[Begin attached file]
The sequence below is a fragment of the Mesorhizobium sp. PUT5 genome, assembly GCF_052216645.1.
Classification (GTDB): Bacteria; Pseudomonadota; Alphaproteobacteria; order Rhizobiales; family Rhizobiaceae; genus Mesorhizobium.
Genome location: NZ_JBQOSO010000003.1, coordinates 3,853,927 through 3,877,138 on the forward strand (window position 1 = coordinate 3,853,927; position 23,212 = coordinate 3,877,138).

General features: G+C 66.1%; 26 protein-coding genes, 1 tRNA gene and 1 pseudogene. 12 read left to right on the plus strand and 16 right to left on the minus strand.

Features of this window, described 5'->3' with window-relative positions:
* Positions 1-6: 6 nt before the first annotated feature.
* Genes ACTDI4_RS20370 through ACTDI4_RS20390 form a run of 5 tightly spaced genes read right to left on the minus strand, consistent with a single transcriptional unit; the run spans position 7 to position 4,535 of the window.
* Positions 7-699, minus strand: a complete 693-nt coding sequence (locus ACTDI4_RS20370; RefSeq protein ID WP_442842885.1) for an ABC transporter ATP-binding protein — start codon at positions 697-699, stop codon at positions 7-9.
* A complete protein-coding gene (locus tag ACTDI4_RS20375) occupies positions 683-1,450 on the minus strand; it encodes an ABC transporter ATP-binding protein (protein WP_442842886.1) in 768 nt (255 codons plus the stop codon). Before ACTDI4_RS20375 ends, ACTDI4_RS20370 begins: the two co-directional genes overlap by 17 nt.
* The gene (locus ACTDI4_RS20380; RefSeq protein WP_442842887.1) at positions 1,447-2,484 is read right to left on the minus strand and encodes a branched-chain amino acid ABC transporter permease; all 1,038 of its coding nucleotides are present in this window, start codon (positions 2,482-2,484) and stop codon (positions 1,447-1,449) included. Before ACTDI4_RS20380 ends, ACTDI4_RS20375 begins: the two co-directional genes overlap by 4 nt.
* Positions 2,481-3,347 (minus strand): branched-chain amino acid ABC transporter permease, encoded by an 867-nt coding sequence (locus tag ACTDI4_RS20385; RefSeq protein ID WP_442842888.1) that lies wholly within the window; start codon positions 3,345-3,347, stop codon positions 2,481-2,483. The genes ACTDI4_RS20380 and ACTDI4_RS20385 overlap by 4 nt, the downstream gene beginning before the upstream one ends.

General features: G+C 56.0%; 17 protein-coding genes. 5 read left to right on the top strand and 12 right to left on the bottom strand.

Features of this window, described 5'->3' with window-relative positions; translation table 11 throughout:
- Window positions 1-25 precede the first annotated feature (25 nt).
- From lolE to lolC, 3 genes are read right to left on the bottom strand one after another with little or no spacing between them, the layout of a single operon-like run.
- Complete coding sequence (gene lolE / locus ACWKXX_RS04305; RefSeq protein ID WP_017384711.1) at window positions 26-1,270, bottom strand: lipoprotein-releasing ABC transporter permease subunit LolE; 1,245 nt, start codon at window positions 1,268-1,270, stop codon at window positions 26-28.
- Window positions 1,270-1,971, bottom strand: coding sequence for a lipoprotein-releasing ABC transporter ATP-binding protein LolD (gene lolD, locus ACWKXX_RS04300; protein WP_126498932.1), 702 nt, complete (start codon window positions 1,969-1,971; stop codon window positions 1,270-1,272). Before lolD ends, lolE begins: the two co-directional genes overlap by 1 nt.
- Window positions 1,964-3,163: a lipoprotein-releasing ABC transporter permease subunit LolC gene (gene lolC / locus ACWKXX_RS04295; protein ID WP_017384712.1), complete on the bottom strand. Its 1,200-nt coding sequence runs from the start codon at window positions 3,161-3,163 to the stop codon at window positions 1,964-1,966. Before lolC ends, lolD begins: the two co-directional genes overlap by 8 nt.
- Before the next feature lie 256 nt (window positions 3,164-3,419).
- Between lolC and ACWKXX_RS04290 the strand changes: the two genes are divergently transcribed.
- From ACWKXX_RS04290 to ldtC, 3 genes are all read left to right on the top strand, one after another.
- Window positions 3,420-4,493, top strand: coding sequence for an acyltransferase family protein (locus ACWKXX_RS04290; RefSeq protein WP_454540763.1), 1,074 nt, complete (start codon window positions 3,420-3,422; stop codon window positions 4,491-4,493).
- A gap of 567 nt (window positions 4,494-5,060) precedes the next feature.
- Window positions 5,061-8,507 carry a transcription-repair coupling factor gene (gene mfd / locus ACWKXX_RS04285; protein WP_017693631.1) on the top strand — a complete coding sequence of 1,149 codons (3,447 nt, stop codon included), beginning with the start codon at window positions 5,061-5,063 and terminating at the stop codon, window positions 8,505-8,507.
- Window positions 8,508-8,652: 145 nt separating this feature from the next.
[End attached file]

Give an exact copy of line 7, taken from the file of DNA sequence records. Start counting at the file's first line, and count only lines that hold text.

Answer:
* Genes ACTDI4_RS20370 through ACTDI4_RS20390 form a run of 5 tightly spaced genes read right to left on the minus strand, consistent with a single transcriptional unit; the run spans position 7 to position 4,535 of the window.